OPINION: Please don't buy into the dream of a Mike Tyson v Evander Holyfield trilogy fight.
If it happens, it'll be a trainwreck.
While both can sit on boxing's mountain top with fairly strong credentials for being regarded as the greatest heavyweight boxer of all time... watching them fight again? No thanks.
The appeal is obvious. Even at 53, Tyson has looked like a legitimate killer in recently released videos hyping a potential comeback.
But c'mon man - he was hitting pads.
The most inept professional fighter can look like a champion hitting pads that don't hit back Despite her amazing grappling abilities, former UFC bantamweight champion Ronda Rousey was a horrible striker, but she looked like she could murder most human beings when hitting pads.
No doubt Tyson looked in phenomenal shape - and he would still knock out some of the zombies someone like Anthony Joshua was gifted in his first 10 fights as a professional.
But we want to remember 'Iron Mike' as the man who brought fear into the eyes of the great Michael Spinks, moments before destroying him in 90 seconds.
That Tyson looked down the barrel of the camera and told Lennox Lewis he would "eat his children".
He was intense, vicious and powerful, yet the fight music he composed inside the squared circle was a pure masterpiece.
If this 'dream' fight happens, it will likely be a three or four-round exhibition fight, with both wearing headgear and oversized gloves. No thanks.
That's not the final story either of these two legends deserve - they are both revered in a division full of greats and to tarnish that would be a disgrace.
MMA legend Chuck Liddell was the UFC's version of Mike Tyson in the 2000s, scoring nine straight knockout wins over four years, and a prime example of a washed-up vet who should have stayed retired.
Liddell's career hit a cliff in 2007, after a devastating loss to Quentin Jackson, and he would lose five of his last six fights, before retiring in 2010, aged 39.
Eight years later, he came out of retirement for a fight with Tito Ortiz, whom he had destroyed twice a decade earlier. Liddell looked horrible - he was laboured, gun shy and punch drunk… and was knocked out in the first round.
That's the lasting memory of one of the greatest light heavyweights in UFC history.
Longtime friend, boss and UFC president Dana White pleaded for Liddell to walk away, as he did when asked about Tyson's comeback last week.
White and Tyson go back a long way, and he doesn't want to see another friend make the same mistake.
"I love Mike Tyson," White says. "I love the guy.
"He was one of my guys that I looked up to growing up. I’ve always been a huge fan of his and all that stuff, and he and I have become very good friends.
"I’m begging him not to go fight... I’m begging him.
"I said, ‘You look awesome, you’re still explosive, you’re obviously still powerful. You’re one of the all-time greats, but Mike, you’re 53. Please don’t do it.’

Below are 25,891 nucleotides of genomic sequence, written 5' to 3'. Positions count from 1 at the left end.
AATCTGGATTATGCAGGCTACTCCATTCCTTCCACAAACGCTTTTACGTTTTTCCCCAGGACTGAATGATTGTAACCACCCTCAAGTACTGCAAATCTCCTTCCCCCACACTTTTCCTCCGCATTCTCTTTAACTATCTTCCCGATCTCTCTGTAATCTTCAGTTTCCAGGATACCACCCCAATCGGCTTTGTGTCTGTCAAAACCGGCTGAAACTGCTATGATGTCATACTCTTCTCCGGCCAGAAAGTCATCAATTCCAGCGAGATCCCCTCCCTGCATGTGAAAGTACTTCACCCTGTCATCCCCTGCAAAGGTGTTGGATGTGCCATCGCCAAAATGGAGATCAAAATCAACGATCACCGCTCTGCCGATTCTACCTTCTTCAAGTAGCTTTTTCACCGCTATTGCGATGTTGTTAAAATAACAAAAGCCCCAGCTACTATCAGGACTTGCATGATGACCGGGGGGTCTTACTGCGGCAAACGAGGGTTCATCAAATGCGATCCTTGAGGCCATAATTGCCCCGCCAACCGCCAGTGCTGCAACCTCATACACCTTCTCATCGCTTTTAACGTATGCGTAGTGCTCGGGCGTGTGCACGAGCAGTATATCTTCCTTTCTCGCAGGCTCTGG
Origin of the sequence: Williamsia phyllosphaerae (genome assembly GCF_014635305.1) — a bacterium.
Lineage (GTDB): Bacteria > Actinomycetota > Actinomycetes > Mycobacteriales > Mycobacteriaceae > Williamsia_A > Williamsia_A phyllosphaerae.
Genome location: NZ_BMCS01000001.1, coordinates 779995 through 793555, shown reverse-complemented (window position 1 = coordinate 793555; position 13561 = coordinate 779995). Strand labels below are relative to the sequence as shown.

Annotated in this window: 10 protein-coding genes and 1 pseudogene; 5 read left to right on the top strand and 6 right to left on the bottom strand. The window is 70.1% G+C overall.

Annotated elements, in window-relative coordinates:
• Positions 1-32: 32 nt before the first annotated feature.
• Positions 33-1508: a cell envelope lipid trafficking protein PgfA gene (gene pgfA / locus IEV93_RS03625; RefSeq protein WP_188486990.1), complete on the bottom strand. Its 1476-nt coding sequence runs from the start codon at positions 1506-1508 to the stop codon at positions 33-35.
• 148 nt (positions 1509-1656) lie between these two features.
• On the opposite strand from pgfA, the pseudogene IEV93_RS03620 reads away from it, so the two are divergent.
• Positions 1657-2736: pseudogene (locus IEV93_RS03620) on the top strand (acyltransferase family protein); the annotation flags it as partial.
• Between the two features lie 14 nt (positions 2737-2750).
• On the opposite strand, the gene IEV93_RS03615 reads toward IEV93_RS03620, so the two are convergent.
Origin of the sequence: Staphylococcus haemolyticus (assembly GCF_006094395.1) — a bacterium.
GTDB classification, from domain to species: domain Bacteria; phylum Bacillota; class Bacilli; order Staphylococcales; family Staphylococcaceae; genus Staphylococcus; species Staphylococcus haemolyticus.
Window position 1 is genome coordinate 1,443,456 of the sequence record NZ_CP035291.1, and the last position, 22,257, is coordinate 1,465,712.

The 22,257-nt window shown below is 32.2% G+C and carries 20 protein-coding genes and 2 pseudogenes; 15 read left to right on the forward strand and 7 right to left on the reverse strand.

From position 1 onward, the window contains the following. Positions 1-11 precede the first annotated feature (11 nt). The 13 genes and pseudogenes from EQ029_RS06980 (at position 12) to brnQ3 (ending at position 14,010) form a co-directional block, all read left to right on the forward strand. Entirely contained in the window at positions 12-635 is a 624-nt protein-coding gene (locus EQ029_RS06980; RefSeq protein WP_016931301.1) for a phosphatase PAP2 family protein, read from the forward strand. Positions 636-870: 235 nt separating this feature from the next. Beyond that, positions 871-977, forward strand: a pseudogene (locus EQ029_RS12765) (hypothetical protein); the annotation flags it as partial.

"We’ll see what happens. Bottom line is, I don’t want Mike to fight and if it comes down to where he’s about to do something crazy, I might have to jump in and figure out something for him not to do it."
Holyfield's condition is even more worrying.
While Tyson's physical and mental well-being has been on the improve over the past decade, any interview with Holyfield leaves you with the sense he's heading down the same path as Muhammad Ali, who suffered from Parkinson's disease over the final years of his life.
Holyfield was one of my favourite fighters when I discovered the awesomeness of boxing in the 1990s. He was slick, confident, technical, likeable and one of the very best to ever lace up gloves.
His dismantling of Tyson in their first fight in 1996 was a pure clinic. He made the fearless look listless, eventually scoring a stoppage win in Round 11.
Holyfield was robbed against Lennox Lewis in their first fight in 1999, before losing another razor-close decision to the Brit several months later.
Holyfield fought the best of his generation and more often than not came out with his hand raised. Riddick Bowe, Michael Moorer, John Ruiz, Hasim Rahman, Ray Mercer and Tyson himself all fell to 'The Warrior'.
Of course, the Holyfield-Tyson rivalry took on legendary proportions with the ear-chomping climax to their 1997 rematch. That's more than two decades ago now.
Arguably, Holyfield fought 10 years too long anyway, eventually retiring in 2011, aged 48.
The boxing world doesn't need Tyson v Holyfield III - not in this form anyway.
The heavyweight division is the most stacked it's been in 20 years, with 10-15 legitimate contenders all positioning themselves for a shot at being world champion.
We don't need the distraction of what could end up looking like two average rugby league players fighting at a West Auckland YMCA charity event.
Stay retired, lads. You are two of the greatest ever - don't ruin that for a Mickey Mouse exhibition fight.